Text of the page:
Judge rejects plea agreement for two men accused of 36 counts of homicide

The judge said he found Max Harris (in the photo) as sincere, but since the agreement with the prosecutor was for both Harris and Almena, both were rejected.

To an unusual extent, a California judge on Friday rejected the guilty pleas of two men who were charged with 36 counts of involuntary manslaughter after a fire at the California warehouse in 2016.

While dictating his decision, Judge James Cramer said that Derick Almena, 48, did not accept "full responsibility and remorse" for the fatal fire that occurred during an unlicensed concert in the ramshackle Oakland warehouse known as the "Ghost Ship" . & # 39;

The plea agreement had required that Almena be sentenced to nine years in prison and Max Harris from 28 years to six years. The decision paves the way for a jury trial, where the two men could face up to 39 years in state prison if a new plea agreement is not reached.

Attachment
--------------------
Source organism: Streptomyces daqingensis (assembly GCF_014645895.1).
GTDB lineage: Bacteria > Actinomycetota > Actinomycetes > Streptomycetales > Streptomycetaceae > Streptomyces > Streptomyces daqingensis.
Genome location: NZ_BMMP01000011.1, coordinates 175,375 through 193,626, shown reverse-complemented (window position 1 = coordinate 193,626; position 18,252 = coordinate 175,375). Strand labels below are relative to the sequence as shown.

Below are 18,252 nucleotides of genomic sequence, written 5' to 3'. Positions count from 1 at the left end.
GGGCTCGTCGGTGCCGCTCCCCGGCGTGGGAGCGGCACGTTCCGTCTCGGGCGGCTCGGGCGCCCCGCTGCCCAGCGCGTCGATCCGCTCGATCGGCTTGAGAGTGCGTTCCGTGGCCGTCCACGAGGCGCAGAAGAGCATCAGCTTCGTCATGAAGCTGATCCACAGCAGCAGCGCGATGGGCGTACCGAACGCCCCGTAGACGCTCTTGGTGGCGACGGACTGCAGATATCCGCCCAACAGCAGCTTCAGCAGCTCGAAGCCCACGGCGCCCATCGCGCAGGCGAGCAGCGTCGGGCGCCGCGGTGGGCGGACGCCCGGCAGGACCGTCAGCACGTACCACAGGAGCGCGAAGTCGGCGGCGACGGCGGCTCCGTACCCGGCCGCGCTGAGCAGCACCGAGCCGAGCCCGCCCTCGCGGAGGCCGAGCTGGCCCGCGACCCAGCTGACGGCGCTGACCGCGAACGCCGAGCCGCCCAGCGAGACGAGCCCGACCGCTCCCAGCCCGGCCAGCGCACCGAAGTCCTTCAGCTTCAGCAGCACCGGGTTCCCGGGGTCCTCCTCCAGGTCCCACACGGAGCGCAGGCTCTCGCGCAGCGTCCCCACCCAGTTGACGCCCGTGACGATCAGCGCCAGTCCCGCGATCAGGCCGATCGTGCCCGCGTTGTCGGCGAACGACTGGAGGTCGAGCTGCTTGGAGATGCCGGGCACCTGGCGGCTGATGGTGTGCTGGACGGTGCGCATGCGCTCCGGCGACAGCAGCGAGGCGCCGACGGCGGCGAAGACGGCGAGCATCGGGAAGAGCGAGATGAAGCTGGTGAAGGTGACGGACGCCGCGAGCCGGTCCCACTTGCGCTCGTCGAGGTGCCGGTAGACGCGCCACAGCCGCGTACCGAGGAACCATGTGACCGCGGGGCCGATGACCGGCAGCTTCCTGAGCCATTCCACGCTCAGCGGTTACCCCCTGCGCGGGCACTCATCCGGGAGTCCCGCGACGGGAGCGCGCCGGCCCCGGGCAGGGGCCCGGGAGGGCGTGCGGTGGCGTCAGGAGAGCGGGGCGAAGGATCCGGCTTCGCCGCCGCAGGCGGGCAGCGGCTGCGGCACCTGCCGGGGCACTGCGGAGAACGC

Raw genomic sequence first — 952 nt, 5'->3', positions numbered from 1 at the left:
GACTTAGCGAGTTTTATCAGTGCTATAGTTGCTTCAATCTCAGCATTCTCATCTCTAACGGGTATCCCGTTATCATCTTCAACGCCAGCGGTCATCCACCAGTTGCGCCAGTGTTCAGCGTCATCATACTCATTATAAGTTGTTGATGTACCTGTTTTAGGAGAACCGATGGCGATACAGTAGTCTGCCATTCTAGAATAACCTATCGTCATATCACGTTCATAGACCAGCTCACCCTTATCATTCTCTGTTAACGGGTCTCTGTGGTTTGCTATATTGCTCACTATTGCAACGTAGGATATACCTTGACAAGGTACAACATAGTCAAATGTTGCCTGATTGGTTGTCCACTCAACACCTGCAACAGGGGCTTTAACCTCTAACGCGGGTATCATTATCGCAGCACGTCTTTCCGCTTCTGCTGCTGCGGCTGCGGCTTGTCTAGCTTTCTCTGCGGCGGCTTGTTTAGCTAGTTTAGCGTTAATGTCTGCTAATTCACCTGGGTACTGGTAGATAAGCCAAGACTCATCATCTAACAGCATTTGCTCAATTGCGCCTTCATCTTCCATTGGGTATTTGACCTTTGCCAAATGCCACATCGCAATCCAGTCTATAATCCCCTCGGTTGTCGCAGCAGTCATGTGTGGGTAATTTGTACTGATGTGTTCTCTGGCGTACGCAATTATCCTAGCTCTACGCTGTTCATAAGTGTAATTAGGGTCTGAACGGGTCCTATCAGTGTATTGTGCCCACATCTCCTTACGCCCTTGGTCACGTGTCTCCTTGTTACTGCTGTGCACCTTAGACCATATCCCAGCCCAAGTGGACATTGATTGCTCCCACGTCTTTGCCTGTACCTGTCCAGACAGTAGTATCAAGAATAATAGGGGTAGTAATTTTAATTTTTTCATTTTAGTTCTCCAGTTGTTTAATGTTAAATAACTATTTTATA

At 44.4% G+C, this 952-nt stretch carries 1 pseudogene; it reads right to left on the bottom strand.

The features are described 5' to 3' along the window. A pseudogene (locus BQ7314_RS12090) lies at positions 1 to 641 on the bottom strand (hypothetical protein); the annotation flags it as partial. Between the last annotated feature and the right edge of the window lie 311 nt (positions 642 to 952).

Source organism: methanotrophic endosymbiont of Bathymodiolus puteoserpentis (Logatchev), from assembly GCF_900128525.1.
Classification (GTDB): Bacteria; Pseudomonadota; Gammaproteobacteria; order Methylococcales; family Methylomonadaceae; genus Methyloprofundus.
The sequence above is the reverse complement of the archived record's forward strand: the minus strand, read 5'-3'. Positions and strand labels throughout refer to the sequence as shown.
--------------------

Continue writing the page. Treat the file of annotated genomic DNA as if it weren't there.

The judge said he found Max Harris (in the photo) as sincere, but since the agreement with the prosecutor was for both Harris and Almena, both were rejected.

Judge James Cramer said that Derick Almena, 48 (in the photo), did not accept "full responsibility and remorse" for a fatal fire that killed 36 people.

Judge James Cramer said that Derick Almena, 48 (in the photo), did not accept "full responsibility and remorse" for a fatal fire that killed 36 people.

In the photo: Max Harris, 28, (left) is in Santa Rita prison in Dublin, California along with Derick Almena, 28 (right)

This aerial photo shows the remains of a warehouse devastated by fire on December 5, 2016

This aerial photo shows the remains of a warehouse devastated by fire on December 5, 2016

This aerial photo shows the remains of a warehouse devastated by fire on December 5, 2016

The incident occurred during an unlicensed concert at the ramshackle Oakland warehouse known as the "Ghost Ship". in 2016

The incident occurred during an unlicensed concert at the ramshackle Oakland warehouse known as the "Ghost Ship". in 2016

The incident occurred during an unlicensed concert at the ramshackle Oakland warehouse known as the "Ghost Ship". in 2016